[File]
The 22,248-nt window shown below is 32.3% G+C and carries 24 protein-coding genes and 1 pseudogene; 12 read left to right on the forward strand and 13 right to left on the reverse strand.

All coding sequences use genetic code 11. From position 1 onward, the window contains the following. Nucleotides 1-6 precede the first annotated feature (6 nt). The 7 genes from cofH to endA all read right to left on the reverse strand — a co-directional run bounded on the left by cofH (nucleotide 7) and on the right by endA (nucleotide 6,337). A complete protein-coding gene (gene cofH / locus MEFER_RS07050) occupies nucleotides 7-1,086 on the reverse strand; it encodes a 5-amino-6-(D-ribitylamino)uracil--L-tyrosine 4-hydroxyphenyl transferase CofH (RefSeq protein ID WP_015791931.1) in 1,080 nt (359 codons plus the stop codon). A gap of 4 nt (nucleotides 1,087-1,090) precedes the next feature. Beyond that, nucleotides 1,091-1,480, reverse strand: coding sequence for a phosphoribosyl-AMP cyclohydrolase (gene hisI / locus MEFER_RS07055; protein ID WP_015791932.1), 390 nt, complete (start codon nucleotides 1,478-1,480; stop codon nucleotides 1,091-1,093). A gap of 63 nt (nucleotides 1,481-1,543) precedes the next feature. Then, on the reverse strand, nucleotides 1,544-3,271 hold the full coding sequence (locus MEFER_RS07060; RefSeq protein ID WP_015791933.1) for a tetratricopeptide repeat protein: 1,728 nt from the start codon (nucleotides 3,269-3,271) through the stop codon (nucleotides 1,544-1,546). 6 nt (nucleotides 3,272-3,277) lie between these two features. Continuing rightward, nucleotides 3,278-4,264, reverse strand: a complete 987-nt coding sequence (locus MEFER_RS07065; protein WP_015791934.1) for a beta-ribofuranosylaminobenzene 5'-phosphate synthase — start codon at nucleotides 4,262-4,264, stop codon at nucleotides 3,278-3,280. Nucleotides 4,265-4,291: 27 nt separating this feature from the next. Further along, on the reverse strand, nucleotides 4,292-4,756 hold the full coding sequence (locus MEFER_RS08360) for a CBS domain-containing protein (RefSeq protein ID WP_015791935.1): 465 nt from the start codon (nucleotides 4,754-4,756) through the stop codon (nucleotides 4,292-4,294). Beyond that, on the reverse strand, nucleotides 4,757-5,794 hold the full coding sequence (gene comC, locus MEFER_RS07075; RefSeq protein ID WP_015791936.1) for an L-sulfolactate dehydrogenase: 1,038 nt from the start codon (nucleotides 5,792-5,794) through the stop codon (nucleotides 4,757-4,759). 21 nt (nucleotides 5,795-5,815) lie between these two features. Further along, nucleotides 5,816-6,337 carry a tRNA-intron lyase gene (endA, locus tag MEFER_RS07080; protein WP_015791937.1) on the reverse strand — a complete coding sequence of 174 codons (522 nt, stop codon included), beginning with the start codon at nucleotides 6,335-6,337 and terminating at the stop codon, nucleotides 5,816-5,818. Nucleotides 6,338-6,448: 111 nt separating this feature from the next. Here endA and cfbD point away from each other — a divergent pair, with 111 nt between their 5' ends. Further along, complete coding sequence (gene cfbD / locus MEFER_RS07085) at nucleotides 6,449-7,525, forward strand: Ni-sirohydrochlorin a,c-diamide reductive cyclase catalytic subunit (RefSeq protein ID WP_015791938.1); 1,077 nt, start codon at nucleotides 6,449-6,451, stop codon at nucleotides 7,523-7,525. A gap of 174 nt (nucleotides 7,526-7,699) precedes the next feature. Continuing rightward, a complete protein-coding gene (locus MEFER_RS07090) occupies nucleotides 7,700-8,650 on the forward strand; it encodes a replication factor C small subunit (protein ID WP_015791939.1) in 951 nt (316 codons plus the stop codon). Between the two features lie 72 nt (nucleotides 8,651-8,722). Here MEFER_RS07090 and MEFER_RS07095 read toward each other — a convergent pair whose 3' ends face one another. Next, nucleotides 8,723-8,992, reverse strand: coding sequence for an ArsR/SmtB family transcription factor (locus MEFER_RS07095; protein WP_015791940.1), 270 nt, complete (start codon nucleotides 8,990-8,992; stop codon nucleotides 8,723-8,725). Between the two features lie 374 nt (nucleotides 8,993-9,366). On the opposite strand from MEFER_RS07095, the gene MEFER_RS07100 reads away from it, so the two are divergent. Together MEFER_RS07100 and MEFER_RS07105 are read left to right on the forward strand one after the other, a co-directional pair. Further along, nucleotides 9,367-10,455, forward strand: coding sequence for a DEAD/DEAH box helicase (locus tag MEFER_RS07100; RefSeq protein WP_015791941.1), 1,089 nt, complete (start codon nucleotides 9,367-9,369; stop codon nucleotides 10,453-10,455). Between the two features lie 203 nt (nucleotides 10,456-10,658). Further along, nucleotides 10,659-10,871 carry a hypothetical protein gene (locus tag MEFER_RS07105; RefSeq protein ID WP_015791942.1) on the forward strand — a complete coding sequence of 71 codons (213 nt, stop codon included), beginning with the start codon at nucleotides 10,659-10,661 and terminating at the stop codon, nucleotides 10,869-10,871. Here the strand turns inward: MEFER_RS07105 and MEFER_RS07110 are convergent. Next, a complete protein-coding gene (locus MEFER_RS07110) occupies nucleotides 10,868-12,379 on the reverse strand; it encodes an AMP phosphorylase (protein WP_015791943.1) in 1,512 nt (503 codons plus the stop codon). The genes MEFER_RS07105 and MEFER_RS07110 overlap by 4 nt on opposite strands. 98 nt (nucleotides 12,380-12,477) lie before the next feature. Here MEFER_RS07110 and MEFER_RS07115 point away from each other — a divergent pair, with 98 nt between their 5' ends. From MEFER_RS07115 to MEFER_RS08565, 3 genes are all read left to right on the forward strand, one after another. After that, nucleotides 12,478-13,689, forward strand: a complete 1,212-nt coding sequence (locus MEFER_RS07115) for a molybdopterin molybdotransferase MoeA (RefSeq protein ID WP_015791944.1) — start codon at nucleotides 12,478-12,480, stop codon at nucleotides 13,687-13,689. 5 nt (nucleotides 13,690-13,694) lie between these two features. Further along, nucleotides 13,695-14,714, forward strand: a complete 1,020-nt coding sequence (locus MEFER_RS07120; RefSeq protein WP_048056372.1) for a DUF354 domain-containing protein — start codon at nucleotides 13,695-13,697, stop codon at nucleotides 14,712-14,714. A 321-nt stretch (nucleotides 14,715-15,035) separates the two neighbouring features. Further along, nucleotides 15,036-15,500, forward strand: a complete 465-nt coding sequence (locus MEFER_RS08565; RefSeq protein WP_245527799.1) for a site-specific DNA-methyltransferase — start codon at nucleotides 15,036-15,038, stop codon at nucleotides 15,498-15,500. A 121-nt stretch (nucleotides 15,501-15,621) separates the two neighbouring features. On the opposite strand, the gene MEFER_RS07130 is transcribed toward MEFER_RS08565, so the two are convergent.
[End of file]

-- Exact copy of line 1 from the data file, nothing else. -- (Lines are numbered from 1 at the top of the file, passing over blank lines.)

The 22,248-nt window shown below is 32.3% G+C and carries 24 protein-coding genes and 1 pseudogene; 12 read left to right on the forward strand and 13 right to left on the reverse strand.